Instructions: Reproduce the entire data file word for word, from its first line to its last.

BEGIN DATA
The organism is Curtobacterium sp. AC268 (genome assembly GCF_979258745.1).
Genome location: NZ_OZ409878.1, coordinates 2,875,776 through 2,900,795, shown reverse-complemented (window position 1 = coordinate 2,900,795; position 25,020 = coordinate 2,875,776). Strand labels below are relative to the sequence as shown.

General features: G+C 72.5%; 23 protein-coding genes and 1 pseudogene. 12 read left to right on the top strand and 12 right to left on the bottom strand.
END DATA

The organism is Curtobacterium sp. AC268 (genome assembly GCF_979258745.1).
Genome location: NZ_OZ409878.1, coordinates 2,875,776 through 2,900,795, shown reverse-complemented (window position 1 = coordinate 2,900,795; position 25,020 = coordinate 2,875,776). Strand labels below are relative to the sequence as shown.

General features: G+C 72.5%; 23 protein-coding genes and 1 pseudogene. 12 read left to right on the top strand and 12 right to left on the bottom strand.